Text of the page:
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    Trump's drug pricing comments create debate

    While President-elect Donald Trump recently said that the pharmaceutical industry is “getting away with murder” in terms of drug prices, the industry is trying to self-regulate before facing tighter rules from the incoming administration.

    “Pharma has a lot of lobbies, a lot of lobbyists and a lot of power. And there’s very little bidding on drugs,” Trump said during a press conference in New York. “We’re the largest buyer of drugs in the world, and yet we don’t bid properly.”

    According to current laws, the government cannot negotiate with pharmaceutical manufacturers on prices of drugs via Medicare. It is unclear whether Trump will seek to change this policy.

    Related: New 340B drug rule sets drugmaker fines

     

    GoldbergGoldberg
    However, Robert Goldberg, medical economist and vice president of Center for Medicine in the Public Interest, does not think that drug companies are “getting away with murder.” Instead, he agrees with Greg Simon, executive director of the White House Cancer Moonshot Task Force, who told investors and executives at the recent J.P. Morgan Healthcare Conference in San Francisco, “I don't think the pharmaceutical industry is getting away with murder; I think the pharmaceutical industry is saving lives”, Goldberg told FormularyWatch.

    At the same time, Goldberg believes that a Trump administration will signal lower out-of-pocket costs for consumers and greater access to medications. “The key to achieving this is not price controls. Rather, the focus will be on changing the way drugs are paid for and developed,” Goldberg said.

    “It is possible to spread the cost of drugs over time and prevents segments of the population from having to choose between going into bankruptcy or hospice,” Goldberg said. “Drug companies give rebates to PBMs and insurance companies to get the best formulary placement. These rebates could go directly to patients.”  

    Related: Drug maker pays out millions over EpiPen charges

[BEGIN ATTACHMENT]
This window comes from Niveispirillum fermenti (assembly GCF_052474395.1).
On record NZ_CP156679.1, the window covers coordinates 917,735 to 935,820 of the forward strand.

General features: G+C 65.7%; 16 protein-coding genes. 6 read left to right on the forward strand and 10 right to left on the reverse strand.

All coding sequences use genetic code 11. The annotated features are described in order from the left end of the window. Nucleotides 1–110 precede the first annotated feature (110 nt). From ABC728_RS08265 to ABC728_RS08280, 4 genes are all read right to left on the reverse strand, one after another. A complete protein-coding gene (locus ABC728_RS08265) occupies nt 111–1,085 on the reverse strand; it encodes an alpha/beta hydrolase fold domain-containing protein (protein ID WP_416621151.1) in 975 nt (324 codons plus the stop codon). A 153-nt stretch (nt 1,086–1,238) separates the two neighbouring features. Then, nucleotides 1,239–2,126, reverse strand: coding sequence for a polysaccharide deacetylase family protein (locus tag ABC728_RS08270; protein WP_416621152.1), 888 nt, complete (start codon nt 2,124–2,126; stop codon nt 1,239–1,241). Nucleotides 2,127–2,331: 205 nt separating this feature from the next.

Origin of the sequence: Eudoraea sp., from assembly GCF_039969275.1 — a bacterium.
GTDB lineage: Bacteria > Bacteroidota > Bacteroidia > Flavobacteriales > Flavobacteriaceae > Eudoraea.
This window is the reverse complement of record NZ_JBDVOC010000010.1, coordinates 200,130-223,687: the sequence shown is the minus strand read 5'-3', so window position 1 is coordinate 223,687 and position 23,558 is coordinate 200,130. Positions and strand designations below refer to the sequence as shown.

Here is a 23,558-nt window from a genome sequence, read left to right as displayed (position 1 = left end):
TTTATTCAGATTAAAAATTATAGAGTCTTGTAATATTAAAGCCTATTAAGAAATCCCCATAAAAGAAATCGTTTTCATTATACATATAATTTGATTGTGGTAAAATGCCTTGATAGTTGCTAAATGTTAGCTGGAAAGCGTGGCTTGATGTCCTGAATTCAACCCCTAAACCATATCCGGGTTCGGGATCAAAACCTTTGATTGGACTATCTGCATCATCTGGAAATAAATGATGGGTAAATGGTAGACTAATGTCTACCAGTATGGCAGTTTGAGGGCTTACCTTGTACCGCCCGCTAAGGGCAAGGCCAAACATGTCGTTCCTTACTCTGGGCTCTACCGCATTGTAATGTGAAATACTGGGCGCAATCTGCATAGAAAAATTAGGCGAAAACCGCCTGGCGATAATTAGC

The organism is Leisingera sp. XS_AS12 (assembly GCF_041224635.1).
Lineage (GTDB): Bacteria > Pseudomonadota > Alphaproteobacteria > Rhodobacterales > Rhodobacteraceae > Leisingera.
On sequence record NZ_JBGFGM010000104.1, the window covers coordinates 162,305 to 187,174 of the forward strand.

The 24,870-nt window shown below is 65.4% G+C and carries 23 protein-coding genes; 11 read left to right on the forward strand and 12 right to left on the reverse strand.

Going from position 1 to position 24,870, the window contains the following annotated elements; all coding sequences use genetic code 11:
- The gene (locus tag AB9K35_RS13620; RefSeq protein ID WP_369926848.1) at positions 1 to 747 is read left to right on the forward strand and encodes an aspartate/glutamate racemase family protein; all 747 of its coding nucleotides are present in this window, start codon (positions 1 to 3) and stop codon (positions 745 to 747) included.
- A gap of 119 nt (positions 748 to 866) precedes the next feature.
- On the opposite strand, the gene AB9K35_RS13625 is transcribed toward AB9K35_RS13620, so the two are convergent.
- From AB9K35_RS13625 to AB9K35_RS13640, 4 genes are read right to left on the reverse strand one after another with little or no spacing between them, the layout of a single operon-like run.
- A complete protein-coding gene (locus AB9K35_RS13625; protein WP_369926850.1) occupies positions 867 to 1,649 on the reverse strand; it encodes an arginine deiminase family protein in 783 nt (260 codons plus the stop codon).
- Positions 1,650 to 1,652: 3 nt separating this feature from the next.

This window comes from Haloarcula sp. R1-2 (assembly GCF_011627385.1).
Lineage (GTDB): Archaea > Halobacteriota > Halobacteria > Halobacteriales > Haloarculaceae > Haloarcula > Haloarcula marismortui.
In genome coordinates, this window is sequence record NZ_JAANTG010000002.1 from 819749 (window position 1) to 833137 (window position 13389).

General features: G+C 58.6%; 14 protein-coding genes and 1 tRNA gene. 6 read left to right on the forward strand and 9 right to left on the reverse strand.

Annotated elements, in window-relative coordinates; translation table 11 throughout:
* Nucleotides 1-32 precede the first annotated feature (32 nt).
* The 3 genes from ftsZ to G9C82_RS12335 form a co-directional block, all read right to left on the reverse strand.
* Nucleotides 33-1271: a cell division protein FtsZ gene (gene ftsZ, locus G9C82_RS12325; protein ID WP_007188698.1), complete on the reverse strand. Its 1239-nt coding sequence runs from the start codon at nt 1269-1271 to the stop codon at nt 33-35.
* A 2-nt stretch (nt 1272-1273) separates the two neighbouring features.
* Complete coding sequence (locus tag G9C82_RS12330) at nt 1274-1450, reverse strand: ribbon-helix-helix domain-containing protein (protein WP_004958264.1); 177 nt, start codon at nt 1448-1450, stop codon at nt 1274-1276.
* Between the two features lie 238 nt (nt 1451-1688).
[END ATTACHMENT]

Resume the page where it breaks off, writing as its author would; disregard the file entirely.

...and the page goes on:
In addition, the Trump administration will likely try to speed up approval of new medicines and reduce FDA’s backlog of generic drug application, Goldberg said.

    Drugmakers are already making efforts to curb prices. During the J.P. Morgan Healthcare Conference, an AbbVie executive said the company would keep drug price hikes to single-digit increases annually. Allergan and Novo Nordisk made similar promises last year.

    Mylan Pharmaceuticals, which faced significant criticism last year for its EpiPen price hikes, has increased rebates to patients using the EpiPen and launched a generic EpiPen last year.

    “The pricing model has got to change. It’s not incremental change; I don’t think that’s what this country needs. I think it’s truly rethinking the business model,” said Heather Bresch, chief executive of Mylan at the J.P. Morgan Healthcare Conference, The Washington Post reported.

    “Improving affordable access to medication is exactly what we do,” Brian Henry, a spokesperson for pharmacy benefit manager (PBM) Express Scripts, told FormularyWatch. Examples of this include “our work to bring down the cost of a cure for hepatitis C to less than what is paid in Europe, indication-based pricing for medications that treat inflammatory conditions, and outcomes-based pricing where payers get a refund when patients don’t adhere to therapies or when the drug doesn’t work.”